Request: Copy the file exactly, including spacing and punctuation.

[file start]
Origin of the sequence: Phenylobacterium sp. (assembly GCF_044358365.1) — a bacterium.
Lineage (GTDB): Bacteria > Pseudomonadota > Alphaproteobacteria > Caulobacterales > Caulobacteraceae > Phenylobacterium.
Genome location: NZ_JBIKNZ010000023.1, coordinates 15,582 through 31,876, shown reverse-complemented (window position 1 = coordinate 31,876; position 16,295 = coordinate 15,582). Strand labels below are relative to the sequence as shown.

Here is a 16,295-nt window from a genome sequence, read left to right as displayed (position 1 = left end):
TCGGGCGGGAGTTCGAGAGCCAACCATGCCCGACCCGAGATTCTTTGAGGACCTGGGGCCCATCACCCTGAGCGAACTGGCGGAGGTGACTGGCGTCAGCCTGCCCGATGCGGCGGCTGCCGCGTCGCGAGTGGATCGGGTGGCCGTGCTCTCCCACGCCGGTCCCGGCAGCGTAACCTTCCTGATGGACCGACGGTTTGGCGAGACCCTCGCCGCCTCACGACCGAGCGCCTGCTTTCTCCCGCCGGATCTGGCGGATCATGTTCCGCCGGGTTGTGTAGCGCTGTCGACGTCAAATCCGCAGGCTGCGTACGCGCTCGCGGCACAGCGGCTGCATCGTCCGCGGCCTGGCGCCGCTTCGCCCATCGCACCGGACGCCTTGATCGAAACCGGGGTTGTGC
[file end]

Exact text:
Origin of the sequence: Phenylobacterium sp. (assembly GCF_044358365.1) — a bacterium.
Lineage (GTDB): Bacteria > Pseudomonadota > Alphaproteobacteria > Caulobacterales > Caulobacteraceae > Phenylobacterium.
Genome location: NZ_JBIKNZ010000023.1, coordinates 15,582 through 31,876, shown reverse-complemented (window position 1 = coordinate 31,876; position 16,295 = coordinate 15,582). Strand labels below are relative to the sequence as shown.

Here is a 16,295-nt window from a genome sequence, read left to right as displayed (position 1 = left end):
TCGGGCGGGAGTTCGAGAGCCAACCATGCCCGACCCGAGATTCTTTGAGGACCTGGGGCCCATCACCCTGAGCGAACTGGCGGAGGTGACTGGCGTCAGCCTGCCCGATGCGGCGGCTGCCGCGTCGCGAGTGGATCGGGTGGCCGTGCTCTCCCACGCCGGTCCCGGCAGCGTAACCTTCCTGATGGACCGACGGTTTGGCGAGACCCTCGCCGCCTCACGACCGAGCGCCTGCTTTCTCCCGCCGGATCTGGCGGATCATGTTCCGCCGGGTTGTGTAGCGCTGTCGACGTCAAATCCGCAGGCTGCGTACGCGCTCGCGGCACAGCGGCTGCATCGTCCGCGGCCTGGCGCCGCTTCGCCCATCGCACCGGACGCCTTGATCGAAACCGGGGTTGTGC